PARIS.- Jeff Koons and Henry Moore with their sculptures, Coco Chanel and her designs, Seishonagon and her writing, all unique and all just as iconic as the work of Japanese-born Paris-based artist Kimiko Yoshida, whom we engage today in conversation.
You started in Japan with the desire to express your voice and your art in various media in order to convey different messages. Where do we find you now at this point in time?
In fact, I began my work as an artist in France. I exiled myself, I fled Japan to escape an arranged marriage, the servitude of women, social discipline, the burden of submission to the group. I came to France to become an artist. First I did photography, video, then sculpture and painting. Today, I am also doing blown glass sculptures with master glassmakers in Murano.
It is inevitable that your initial life experiences to the point of young adulthood took place in Japan, what sort of impact has this had in your present life in France both as an individual, but most importantly as an artist?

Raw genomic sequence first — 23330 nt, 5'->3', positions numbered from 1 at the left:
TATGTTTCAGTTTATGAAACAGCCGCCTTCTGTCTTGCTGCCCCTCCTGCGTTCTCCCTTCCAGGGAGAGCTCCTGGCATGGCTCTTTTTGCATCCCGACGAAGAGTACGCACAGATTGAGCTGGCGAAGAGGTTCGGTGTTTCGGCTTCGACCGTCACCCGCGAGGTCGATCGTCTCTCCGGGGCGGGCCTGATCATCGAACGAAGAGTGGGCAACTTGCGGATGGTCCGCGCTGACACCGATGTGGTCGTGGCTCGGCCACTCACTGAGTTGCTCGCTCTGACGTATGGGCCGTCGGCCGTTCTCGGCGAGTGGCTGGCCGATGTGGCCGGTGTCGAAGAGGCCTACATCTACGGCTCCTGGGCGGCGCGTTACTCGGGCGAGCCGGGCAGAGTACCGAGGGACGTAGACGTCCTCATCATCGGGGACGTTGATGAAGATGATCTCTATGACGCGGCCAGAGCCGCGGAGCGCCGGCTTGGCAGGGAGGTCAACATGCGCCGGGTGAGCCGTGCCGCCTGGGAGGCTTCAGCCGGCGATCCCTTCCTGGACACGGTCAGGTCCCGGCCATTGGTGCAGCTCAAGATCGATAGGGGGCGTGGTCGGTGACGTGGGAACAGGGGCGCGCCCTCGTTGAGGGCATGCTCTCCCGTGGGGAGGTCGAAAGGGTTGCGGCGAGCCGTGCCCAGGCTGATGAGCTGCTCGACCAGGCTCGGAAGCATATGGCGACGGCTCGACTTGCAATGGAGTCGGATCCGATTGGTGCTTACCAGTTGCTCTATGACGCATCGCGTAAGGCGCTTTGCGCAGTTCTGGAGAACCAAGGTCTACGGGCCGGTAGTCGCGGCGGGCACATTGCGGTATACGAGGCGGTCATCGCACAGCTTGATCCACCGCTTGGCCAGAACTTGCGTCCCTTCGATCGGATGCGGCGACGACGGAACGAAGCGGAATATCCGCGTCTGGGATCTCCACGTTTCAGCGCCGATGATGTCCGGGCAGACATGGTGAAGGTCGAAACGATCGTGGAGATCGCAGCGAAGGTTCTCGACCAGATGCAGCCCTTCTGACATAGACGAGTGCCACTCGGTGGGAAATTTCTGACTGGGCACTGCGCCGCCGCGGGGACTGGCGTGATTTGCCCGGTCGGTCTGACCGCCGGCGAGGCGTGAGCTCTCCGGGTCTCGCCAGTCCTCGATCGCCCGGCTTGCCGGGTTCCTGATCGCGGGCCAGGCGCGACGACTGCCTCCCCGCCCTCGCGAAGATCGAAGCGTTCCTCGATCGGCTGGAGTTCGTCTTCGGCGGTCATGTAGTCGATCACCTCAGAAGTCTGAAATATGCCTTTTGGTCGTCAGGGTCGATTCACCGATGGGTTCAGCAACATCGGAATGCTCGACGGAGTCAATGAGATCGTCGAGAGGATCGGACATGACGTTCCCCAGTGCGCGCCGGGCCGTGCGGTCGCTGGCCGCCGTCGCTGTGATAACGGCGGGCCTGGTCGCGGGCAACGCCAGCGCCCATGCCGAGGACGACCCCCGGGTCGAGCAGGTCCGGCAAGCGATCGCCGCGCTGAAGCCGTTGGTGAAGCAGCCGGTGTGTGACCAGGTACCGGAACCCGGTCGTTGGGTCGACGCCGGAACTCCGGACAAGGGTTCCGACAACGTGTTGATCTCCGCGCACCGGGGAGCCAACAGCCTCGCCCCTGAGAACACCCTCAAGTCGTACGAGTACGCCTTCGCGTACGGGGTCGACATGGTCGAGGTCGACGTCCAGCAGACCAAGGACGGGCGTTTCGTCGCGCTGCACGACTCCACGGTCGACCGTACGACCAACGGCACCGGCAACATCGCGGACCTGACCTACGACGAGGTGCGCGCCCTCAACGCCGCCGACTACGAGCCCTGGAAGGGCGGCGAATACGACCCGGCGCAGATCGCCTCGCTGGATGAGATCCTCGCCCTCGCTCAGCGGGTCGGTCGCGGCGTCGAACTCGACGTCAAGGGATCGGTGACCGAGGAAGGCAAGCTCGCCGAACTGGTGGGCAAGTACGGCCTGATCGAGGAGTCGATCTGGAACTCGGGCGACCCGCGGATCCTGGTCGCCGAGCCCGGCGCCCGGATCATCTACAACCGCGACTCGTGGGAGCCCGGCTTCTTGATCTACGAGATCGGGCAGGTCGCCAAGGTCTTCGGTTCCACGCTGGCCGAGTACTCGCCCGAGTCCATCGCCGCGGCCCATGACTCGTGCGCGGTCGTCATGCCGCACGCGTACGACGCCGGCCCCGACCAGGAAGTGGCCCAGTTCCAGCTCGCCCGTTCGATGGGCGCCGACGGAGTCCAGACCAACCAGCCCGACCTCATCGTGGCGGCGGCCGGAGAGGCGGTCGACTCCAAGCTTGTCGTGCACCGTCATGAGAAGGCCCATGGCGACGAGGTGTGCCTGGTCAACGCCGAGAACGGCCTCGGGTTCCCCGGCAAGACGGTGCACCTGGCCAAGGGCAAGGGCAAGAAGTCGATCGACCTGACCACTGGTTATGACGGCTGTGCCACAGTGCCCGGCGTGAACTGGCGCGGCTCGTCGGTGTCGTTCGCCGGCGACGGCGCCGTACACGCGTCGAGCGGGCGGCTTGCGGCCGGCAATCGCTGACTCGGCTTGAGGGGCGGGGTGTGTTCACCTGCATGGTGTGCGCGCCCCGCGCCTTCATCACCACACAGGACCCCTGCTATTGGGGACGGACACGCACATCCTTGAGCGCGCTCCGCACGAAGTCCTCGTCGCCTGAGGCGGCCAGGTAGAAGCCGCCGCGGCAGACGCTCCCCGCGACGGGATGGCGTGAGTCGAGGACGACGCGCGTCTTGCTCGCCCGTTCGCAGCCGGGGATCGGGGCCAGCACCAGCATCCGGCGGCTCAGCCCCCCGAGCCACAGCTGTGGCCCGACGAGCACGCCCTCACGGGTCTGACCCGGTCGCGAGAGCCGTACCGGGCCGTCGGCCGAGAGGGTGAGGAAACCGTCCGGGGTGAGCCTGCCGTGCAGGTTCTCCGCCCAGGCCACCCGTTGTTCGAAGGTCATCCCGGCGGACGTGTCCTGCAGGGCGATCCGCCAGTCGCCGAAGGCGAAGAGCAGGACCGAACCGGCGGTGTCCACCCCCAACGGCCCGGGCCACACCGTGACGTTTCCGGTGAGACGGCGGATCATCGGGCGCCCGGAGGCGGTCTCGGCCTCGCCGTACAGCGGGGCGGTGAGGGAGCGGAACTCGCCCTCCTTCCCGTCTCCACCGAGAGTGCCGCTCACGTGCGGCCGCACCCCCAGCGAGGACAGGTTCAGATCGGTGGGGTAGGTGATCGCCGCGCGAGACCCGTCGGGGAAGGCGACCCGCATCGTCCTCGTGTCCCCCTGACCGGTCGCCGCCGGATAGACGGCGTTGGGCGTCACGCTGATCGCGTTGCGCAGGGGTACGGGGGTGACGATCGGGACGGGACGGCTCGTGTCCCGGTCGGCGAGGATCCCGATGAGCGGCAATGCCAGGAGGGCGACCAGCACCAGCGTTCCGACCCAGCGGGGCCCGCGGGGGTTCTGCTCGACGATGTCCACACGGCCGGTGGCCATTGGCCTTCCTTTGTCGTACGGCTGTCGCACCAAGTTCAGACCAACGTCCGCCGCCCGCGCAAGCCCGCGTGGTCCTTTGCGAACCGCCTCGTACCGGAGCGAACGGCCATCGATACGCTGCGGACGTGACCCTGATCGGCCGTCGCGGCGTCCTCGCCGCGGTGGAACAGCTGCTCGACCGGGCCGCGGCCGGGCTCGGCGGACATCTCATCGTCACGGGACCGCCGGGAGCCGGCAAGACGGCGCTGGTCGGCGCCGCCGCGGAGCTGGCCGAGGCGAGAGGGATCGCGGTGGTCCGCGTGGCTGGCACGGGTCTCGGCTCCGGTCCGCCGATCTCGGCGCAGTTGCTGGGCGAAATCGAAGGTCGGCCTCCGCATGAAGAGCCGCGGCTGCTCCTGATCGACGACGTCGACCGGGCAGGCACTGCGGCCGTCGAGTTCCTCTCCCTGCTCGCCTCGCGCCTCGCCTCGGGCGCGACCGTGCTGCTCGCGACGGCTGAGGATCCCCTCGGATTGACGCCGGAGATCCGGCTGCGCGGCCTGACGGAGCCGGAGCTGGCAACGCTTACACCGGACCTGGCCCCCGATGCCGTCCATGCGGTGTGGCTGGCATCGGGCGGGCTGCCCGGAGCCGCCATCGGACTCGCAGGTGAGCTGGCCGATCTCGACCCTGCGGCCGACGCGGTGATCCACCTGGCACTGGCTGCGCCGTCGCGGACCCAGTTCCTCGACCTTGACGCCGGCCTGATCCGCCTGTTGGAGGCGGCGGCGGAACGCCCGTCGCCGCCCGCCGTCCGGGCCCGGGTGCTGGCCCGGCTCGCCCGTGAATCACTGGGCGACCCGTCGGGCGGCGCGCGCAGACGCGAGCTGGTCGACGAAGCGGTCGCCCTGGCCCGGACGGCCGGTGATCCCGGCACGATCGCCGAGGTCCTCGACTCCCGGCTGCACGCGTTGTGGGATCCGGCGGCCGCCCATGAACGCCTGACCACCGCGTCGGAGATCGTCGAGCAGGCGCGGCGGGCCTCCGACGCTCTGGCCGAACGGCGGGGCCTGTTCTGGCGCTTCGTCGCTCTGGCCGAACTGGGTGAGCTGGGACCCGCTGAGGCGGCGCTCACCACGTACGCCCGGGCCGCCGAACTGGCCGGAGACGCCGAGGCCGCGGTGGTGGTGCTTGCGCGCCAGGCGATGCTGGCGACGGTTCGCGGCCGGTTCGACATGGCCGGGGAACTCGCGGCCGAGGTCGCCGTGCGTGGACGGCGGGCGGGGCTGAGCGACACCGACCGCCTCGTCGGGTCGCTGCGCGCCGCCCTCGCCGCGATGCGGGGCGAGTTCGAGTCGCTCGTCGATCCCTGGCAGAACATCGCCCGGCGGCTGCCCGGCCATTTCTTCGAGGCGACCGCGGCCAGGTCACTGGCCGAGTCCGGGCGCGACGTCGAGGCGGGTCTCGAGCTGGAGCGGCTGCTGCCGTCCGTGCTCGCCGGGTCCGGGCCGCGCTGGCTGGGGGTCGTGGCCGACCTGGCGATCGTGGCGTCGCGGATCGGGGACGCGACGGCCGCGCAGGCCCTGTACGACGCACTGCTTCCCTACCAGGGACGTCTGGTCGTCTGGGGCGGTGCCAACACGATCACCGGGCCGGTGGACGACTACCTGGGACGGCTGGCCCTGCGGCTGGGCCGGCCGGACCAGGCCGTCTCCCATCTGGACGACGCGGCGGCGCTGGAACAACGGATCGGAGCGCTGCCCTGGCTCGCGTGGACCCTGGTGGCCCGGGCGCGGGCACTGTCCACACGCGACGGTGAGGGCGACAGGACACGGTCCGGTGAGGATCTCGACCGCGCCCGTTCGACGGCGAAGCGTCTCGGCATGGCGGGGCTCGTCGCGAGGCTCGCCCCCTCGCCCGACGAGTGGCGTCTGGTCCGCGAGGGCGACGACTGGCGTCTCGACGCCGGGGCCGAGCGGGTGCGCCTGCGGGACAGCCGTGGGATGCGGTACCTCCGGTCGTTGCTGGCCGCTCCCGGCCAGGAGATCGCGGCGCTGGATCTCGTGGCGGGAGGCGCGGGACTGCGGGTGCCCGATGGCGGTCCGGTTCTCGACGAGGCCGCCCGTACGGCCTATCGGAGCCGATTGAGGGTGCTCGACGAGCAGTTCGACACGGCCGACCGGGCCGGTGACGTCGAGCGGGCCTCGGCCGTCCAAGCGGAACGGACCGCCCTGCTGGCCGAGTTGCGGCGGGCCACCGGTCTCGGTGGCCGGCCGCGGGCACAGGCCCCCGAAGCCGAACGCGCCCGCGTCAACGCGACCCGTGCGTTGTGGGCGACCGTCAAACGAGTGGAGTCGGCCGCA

On the one hand, there is my Japanese culture, which is based on minimalism and subtraction. On the other, the profusion and seduction of Baroque, which I discovered in Italy. In between, there is a tension which is reflected in my work. I certainly would never have discovered the value of baroque sensitivity if I had not come to live in Europe. How can a Japanese woman living in a - formal, reserved - Buddhist culture imagine this art of seduction, profusion and dizziness? The exaltation of whims and the exceptional, ornamental extravagance, theatrical sumptuousness, ostentatious eloquence, the shimmering and splendour of hyperbole, decorative overabundance, heroic emphasis, the voluptuousness of turmoil, dispersal and discontinuity - the baroque imagination is literally unimaginable for a Tokyoite. How do you design and feel, when you are in Tokyo, the monumental outpouring, the illusions of infinity, the ellipse and instability, the frenzy, the oscillation, the fainting, the emotion, the anxiety which are likely to dazzle, confuse, disorient, destabilise ...? Especially since, in the brilliant meanings of the culture of the image promoted by a triumphant Catholicism, nothing seems more antithetical to the Shinto aesthetic of subtraction and silence, with the concise minimalism of Zen Buddhism, with the strict formalism of the Way of emptiness and detachment. It is clear that nothing in the invention of Baroque rallies the Japanese taste for fragile beauty and incompleteness, the search for pure form and subtraction, the ascetic will for self-denial and effacement, the aptitude for inner illumination and letting go. The appeal of the baroque dizziness, which surprises and seduces, is no less active in my art than the minimalist orientation of Zen and Shinto, a confident and constant minimalism characterised by tense formalism. This formalism that Western fantasy spontaneously attributes to Japanese culture is very real in all aspects of life.